New Zealand will never host a Winter Olympics but expanded plans are in the offing for the biennial Winter Games New Zealand (WGNZ) programme.
That's according to the event's chief executive Arthur Klap, who has overseen the most recent event over the past 17 days across seven venues in Otago and Canterbury.
Klap managed a hosting budget of $4 million to bring out some of the world's best winter sports athletes - many lured by the prospect of competition during the Northern Hemisphere summer.
Klap is an expert on such matters. Not including the two versions of WGNZ, Klap says he has run 17 world championships or world cups in New Zealand involving sports as diverse as triathlon, water skiing and unicycling.
He says they've tried to remain true to the plans of Queenstown-based former New Zealand Olympic Committee president Sir Eion Edgar and former NZOC secretary-general Barry Maister, which led to the first WGNZ in 2009.
"A Winter Olympics bid is out of the question," Klap says. "We haven't got the infrastructure, the skifields, the beds or the proximity between venues. The plus is we have quality snow when the rest of the world wants it. Yes, there are hundreds of fields better than ours ... but not at this time of year.
"What Sir Eion and Barry wanted was an event where we own everything so we can control how it is shaped and what sports are involved. In other events I've run, the income from sponsor-ship and television revenue goes back to the international body. The proceeds from this event go back into the local community.
"We have also got adaptive and able-bodied athletes competing on the same day - there aren't many places in the world where that happens."
A budget of $4 million might sound a lot but it has to cater for hundreds of competitors and support staff, building infrastructure, employing people and organising the apres-ski festival programme. $1.1 million comes from the Government in the form of grants from New Zealand Major Events ($750,000), Sparc ($250,000) and Tourism New Zealand ($100,000).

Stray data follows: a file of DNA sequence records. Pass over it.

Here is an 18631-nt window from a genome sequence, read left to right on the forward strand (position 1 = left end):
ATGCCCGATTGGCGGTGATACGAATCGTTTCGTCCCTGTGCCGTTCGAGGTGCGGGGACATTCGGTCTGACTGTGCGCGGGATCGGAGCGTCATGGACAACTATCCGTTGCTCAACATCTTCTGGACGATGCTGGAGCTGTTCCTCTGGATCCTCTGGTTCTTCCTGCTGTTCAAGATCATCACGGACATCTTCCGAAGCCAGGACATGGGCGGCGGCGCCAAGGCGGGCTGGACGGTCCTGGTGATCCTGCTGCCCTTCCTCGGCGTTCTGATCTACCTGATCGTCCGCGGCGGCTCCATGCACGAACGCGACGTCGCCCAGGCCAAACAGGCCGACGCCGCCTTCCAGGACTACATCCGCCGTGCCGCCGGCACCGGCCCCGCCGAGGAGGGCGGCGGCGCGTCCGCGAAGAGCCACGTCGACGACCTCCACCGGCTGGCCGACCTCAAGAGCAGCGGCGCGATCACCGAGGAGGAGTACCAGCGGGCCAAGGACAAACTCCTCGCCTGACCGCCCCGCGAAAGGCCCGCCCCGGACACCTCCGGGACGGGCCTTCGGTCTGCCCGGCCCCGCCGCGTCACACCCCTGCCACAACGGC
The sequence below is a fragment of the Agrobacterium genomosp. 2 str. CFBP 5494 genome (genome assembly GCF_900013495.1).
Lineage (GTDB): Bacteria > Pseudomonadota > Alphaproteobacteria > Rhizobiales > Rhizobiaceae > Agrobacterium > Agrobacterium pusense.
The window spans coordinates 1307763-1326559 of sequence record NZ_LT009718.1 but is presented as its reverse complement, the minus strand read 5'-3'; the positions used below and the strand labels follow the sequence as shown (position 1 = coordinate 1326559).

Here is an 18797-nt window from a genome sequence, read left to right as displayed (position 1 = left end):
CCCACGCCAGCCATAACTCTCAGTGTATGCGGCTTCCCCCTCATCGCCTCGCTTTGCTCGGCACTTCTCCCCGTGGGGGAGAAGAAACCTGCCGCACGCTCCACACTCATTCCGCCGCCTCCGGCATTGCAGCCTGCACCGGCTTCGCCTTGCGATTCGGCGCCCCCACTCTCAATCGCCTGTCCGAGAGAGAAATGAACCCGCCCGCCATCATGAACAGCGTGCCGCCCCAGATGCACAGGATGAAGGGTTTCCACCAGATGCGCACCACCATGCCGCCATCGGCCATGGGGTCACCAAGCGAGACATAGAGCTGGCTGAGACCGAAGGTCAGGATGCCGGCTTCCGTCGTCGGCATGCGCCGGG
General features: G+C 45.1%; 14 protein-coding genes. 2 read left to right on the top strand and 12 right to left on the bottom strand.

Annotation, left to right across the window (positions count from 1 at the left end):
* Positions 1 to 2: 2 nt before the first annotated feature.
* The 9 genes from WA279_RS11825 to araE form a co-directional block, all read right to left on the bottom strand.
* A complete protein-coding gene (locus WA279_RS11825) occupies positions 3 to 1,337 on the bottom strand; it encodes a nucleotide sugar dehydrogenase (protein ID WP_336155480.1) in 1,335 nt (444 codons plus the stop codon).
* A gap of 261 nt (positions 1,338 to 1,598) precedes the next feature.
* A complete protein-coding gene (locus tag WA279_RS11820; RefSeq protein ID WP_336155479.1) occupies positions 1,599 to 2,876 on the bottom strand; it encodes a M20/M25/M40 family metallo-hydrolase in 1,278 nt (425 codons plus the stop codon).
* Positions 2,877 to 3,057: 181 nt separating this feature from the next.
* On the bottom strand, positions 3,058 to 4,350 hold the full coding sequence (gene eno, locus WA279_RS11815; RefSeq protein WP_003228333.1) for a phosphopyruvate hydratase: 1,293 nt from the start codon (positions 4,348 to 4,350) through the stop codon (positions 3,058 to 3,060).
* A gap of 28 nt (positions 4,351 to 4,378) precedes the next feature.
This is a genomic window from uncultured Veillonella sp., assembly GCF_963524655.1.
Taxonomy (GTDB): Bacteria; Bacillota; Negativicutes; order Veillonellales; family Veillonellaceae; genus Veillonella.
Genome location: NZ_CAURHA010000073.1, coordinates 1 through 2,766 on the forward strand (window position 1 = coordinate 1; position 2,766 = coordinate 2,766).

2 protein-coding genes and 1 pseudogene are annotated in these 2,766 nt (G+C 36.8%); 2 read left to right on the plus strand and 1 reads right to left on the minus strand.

Klap will not know immediately but says the balance sheet is fluctuating between making a $20,000 profit or loss.
He says the long-term objective is self-sufficiency: "We're making progress. At the inaugural event two years ago, we had a $3.2 million budget to work with but only 11 per cent of it was commercial. Everything else was earned through the likes of local and central government grants.
"It's worth it because the exposure is intangible. The estimated economic impact last time was $40 million-50 million. In 2011, 26 per cent of our budget is commercial and, in six years, the projections are for that figure to be 90 per cent. Then the event will have the ability to operate on its own.
"That's the appeal, developing a legacy event, because we don't really have them."
Klap has plans three weeks after WGNZ to start expanding for the 2013 event.
"I'm off to Korea. They have skills we need in ice development, looking at their outstanding speed skating programme.
"If they can support us [for the likes of hockey, skating and curling], we can support their snow programme and share resources such as halfpipe-cutting technology in the lead-up to their 2018 Winter Olympics [in Pyeongchang]. The Korean delegation has also been here observing.
"That's another objective to what we're doing. It's fine consulting with organisers of other big events like the Winter Olympics and influencing the development of snow sport but we want to actually be building the facilities for them."